Names are on this solar sail spacecraft orbiting the Sun between Earth and Venus orbits.

IKAROS (Interplanetary Kite-craft Accelerated by Radiation Of the Sun) launched with Akatsuki 21 May 2010. An experimental spacecraft, JAXA designed the IKAROS mission to further test and understand solar-sail technology for interplanetary missions. Solar sail spacecraft are propelled by solar pressure, or pressure due to radiation from the Sun, across the surface of the spacecraft. IKAROS successfully unfurled its sail, deployed two cameras, and traveled beyond Venus.

The Planetary Society provided a silica glass mini-DVD that is flying on board the IKAROS solar sail mission flown by the Japan Aerospace Exploration Agency (JAXA). The mini-DVD contains names and messages from those collected on the web as well as all Planetary Society member names as of March 2010.

Preparing to mount the DVD on IKAROS
Preparing to mount the DVD on IKAROS Engineers clean the spacecraft surface in preparation for mounting The Planetary Society's names DVD to IKAROS.Image: JAXA


Akatsuki Image: JAXA / Akihiro Ikeshita

Akatsuki is a Japan Aerospace Exploration Agency (JAXA) Venus orbiter that launched with IKAROS on 21 May 2010.

Names included members of The Planetary Society (as of January 2010) as well as message submitted by people from around Earth. The names are on aluminum plates created by JAXA.

AKATSUKI Message Plate
AKATSUKI Message Plate The message plate attached to the Venus Climate Orbiter Akatsuki (PLANET-C)Image: Japan Aerospace Exploration Agency (JAXA)


Glory Image: NASA / GSFC

Launch failure: Names somewhere in the Pacific Ocean.

Glory was an Earth-orbiting satellite designed to study aerosols in the atmosphere and solar irradiance, both of which are important inputs into Earth's energy balance and global climate. Participants' names, including names of Planetary Society members (as of January 2010), were recorded on a microchip that was incorporated into the spacecraft.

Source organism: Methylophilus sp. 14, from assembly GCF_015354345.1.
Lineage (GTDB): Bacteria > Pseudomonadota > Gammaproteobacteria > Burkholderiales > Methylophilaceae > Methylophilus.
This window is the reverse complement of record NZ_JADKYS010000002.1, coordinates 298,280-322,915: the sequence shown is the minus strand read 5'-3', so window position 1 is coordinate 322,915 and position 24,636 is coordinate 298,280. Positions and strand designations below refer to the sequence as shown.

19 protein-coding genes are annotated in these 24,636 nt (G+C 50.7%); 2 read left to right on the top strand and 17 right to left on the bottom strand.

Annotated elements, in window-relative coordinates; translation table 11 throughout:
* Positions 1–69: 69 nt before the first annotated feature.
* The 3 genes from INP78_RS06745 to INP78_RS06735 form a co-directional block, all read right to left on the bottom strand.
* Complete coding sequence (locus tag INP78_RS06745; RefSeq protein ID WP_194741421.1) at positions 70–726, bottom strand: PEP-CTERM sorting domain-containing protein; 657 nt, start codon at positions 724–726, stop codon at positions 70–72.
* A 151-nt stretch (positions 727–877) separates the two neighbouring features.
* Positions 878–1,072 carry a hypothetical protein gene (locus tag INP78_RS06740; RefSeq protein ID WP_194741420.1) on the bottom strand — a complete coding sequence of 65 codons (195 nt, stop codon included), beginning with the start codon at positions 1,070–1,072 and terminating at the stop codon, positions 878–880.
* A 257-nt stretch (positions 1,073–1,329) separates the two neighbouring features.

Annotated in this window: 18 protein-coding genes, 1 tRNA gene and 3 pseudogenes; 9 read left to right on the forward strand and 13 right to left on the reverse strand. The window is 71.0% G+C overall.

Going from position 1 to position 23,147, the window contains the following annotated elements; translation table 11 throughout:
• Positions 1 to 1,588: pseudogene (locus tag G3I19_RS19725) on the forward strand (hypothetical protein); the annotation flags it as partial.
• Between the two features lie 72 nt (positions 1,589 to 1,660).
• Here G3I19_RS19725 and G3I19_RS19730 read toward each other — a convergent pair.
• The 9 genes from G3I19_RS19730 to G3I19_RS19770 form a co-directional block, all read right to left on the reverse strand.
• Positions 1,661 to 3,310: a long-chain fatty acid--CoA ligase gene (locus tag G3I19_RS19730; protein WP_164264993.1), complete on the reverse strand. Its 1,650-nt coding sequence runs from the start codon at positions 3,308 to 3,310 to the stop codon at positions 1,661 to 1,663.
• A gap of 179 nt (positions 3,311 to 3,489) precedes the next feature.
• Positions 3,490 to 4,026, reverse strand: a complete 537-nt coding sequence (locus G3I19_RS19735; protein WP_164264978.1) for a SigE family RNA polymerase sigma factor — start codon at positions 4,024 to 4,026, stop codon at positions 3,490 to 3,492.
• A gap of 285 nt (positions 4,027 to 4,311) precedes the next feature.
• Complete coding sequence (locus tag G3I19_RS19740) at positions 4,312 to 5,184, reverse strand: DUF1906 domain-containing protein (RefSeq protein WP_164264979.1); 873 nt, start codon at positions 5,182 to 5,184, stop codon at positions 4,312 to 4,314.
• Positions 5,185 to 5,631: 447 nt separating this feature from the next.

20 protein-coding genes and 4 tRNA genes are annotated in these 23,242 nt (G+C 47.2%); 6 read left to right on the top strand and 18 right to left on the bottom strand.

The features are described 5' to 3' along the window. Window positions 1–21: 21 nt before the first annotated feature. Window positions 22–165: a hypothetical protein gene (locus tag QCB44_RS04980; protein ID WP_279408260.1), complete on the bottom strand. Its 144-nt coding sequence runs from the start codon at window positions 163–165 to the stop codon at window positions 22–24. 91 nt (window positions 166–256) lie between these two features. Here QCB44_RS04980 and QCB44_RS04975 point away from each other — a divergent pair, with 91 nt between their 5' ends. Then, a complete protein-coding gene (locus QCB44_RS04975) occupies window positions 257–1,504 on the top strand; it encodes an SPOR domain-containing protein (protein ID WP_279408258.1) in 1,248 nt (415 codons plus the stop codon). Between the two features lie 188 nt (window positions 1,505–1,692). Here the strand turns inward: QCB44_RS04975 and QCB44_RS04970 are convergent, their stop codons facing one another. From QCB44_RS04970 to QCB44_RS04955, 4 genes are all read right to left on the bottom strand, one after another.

After a previous launch delay, the rescheduled launch on 4 March 2011 was unsuccessful resulting in the spacecraft re-entering probably in the Pacific Ocean.

Lunar Reconnaissance Orbiter (LRO)

LRO at the Moon
LRO at the Moon An artist's conception of the Lunar Reconnaissance Orbiter (LRO) in orbit around the Moon.Image: NASA

LRO's mission focuses on the "selection of safe landing sites, identification of lunar resources, and the study of how the lunar radiation environment will affect humans." NASA launched LRO on June 18, 2009 and on board was a microchip containing 1.6 million names.

Lunar Reconnaissance Orbiter Names Microchip
Lunar Reconnaissance Orbiter Names Microchip Engineers with the LRO microchip containing 1.6 million names, including member names of The Planetary Society. The microchip is encased in a radiation hardened container and attached to the back of the propulsion module access panel.Image: NASA

Kaguya (SELENE)

Names are on this spacecraft impacted the Moon.

The Planetary Society joined with The Planetary Society of Japan and the Japan Aerospace Exploration Agency (JAXA) in the "Wish Upon the Moon" campaign, sending thousands of names and messages to the Moon. Names were micro-written on a thin film of metal foil and mounted on the exterior of the spacecraft. The Planetary Society provided a list of member names on 11 February 2007. 

Kaguya, a JAXA lunar orbiter, launched 14 September 2007, arrived 3 October 2007, and intentionally crashed into Moon after a successful mission on 10 June 2009.

Foil containing 412,627 names installed on Kaguya
Foil containing 412,627 names installed on Kaguya On June 5, 2007, JAXA installed a thin piece of metal foil onto the outside of the Kaguya spacecraft. Micro-written on the foil were the names of 412,627 people. The text in the image reads: